Thanksgiving is only a few days away, so you, like me, might be wondering what human foods cats can have and which to stay away from. The short answer is to check with your vet, especially if your cat has any medical conditions, and that any changes in a cat's diet can upset their stomach, so be sure to moderate how much Thanksgiving treats your cat indulges in.
Diving deeper, I did some research into what human food cats can have and what is a definite no no.
Let's start with what is probably the main event for most Thanksgiving meals - the turkey! Can cats have turkey? Cats are carnivores, so turkey seems like a good thing to share with your feline friends and it is! But, there are a few things to watch out for. Cattime.com cautions to make sure you don't give your cat any turkey bones because they could get lodged in their intestines and be uncomfortable or even deadly to your cat.
Garlic and onions can be dangerous for cats, so if your turkey is heavily seasoned, it's best to skip it. Cathealth.com says onions and garlic are a pat of the Allium family (which also includes leeks, chives, scallions and shallots), and they can cause vomiting and diarrhea, and even worse than that can damage cat's red blood cells, which can cause a cat to become anemic, so no onions or garlic for your kitties. This goes for turkeys seasoned with onion and garlic, and also for tofurkey for those of us enjoying a plant based Thanksgiving.
Along with turkey often comes stuffing and now that we know that garlic and onions are bad for cats, that will probably mean skipping the stuffing. Cattime.com also says that even if your stuffing is free of garlic, the turkey grease alone could be enough to cause digestive issues for your cat, so leave the stuffing off of your cat's Thankgiving list.
Another side dish often found at Thanksgiving is potatoes. Raw potatoes are toxic to pets, so keep them away until cooked! If you are having roasted or baked potato, a little taste shouldn't be a problem, but despite the common perception of cats loving milk, most cats don't actually tolerate lactose well once they've been weaned, so if you're having mashed potatoes with cream and butter, it might be best to keep the cats away. And, of course, if your potatoes are seasoned with onions or any of the allium plants mentioned above, that will make them a no no for your cat!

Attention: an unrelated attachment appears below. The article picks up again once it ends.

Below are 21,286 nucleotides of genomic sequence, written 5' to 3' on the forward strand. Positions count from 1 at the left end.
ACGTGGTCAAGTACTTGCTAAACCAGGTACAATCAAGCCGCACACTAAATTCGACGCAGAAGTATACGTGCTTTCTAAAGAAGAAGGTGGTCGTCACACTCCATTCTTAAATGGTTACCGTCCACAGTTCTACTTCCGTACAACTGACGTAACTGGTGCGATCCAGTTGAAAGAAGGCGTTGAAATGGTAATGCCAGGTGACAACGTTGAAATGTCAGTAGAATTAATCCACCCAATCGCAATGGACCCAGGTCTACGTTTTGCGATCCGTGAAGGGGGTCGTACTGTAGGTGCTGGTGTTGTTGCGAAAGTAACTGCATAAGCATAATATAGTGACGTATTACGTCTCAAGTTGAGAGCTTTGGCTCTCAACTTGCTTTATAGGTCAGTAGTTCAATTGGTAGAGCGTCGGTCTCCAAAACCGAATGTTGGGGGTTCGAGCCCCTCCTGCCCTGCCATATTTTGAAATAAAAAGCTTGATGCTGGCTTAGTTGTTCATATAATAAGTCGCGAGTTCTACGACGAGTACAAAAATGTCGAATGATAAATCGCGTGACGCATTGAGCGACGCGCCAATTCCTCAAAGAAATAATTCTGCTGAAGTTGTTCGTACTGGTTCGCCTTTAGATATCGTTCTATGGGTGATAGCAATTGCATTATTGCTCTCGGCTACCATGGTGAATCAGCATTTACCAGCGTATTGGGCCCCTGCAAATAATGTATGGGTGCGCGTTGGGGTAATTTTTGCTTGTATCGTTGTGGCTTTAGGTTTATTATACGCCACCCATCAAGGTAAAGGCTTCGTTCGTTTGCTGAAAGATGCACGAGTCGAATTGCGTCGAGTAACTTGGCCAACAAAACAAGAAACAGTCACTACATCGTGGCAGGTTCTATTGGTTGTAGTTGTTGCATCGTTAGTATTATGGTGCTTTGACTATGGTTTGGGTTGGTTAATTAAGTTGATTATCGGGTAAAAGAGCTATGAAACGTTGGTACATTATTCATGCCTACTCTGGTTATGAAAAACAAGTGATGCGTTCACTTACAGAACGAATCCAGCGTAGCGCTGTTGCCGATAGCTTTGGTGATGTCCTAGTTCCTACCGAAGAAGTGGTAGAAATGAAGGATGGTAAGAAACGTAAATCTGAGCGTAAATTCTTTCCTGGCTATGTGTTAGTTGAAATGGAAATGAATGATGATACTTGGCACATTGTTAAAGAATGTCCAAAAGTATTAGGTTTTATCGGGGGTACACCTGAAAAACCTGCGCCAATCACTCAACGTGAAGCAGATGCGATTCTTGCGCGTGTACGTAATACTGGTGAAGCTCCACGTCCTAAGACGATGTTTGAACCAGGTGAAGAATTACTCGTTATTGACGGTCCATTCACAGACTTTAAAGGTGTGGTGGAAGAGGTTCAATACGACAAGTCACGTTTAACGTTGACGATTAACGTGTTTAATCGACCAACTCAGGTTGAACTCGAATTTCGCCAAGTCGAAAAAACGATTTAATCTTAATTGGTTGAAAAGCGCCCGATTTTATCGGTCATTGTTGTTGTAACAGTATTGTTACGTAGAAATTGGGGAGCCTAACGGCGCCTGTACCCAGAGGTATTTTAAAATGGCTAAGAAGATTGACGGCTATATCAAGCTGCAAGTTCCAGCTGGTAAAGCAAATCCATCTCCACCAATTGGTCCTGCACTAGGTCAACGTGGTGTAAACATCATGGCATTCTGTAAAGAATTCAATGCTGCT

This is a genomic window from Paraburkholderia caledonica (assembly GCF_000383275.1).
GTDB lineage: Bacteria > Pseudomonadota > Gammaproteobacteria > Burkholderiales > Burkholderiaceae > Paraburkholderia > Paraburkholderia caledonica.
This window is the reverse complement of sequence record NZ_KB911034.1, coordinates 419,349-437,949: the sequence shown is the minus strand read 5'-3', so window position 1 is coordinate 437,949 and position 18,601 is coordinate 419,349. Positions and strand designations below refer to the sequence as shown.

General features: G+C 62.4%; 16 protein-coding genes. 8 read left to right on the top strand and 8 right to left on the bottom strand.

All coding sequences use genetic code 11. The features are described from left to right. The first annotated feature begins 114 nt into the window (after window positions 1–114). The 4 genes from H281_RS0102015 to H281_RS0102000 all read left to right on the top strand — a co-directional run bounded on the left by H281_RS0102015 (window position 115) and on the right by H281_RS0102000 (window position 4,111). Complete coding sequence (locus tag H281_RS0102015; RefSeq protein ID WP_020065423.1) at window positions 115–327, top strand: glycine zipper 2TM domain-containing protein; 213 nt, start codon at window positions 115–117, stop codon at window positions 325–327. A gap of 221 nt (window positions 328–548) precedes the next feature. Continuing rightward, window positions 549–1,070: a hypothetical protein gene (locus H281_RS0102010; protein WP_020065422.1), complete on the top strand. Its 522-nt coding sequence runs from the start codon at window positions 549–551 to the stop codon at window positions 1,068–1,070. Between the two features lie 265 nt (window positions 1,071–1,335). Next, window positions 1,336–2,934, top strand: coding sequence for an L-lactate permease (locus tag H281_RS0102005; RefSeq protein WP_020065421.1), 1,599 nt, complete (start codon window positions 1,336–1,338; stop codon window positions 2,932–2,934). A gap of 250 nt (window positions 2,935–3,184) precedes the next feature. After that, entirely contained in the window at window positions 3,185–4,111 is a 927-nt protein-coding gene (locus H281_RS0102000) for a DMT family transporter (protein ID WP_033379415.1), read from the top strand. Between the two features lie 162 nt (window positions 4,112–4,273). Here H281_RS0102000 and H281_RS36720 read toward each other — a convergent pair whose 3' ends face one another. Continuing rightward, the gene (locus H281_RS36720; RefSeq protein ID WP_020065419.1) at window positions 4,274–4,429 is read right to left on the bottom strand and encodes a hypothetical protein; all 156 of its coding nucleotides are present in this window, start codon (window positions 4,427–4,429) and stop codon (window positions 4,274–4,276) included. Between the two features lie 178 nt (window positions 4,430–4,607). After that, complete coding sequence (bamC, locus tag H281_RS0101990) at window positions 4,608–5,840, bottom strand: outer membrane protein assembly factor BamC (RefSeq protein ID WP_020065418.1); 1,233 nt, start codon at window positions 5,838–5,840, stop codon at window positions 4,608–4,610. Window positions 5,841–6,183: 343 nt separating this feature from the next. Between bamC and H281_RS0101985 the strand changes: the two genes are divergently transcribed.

What about sweet potatoes? Wagwalking.com says cooked, unseasoned sweet potato are safe for cats, but if you're making those sweet potatoes that are full of brown sugar and marshmallows and cinnamon, that's going to be way too much sugar for your cats and could lead to vomiting or diarrhea, and too much cinnamon could even be toxic for your cat, so sweet potato casserole is also a big no for your feline friends!
The next food that comes to mind to me is cranberries, and cattime.com says that as long as there isn't a ton of added sugar or artificial sweetener, cranberry sauce can be a good treat for your cat. If you are having whole cranberries, without the added sugar, that's even better! Wagwalking.com says to aim for less than half a cup of chopped cranberries to try to avoid hurting your cat's tummy.
Cattime.com says that green beans can be a good treat for your cat, but again watch out for alliums like onions and garlic in the seasoning, so if you're having green bean casserole with all those french fried onions on top, that's a no for your kitties!
What about dessert? While cattime.com says plain pumpkin can be good for your cat's digestion, pumpkin pie is not a good option for cats. PetMd.com says spices like cinnamon, clove, nutmeg, ginger and allspice can be toxic to cats, so it's best to not share your pumpkin pie with your cat.
And one last thing that you might have at Thanksgiving dinner is alcohol. Cattime.com cautions that as little as a teaspoon of grain alcohol can be lethal to cats, so make sure to keep your cat out of the hooch this Thanksgiving!
We wish you and your cats all a very happy and healthy Thanksgiving this year!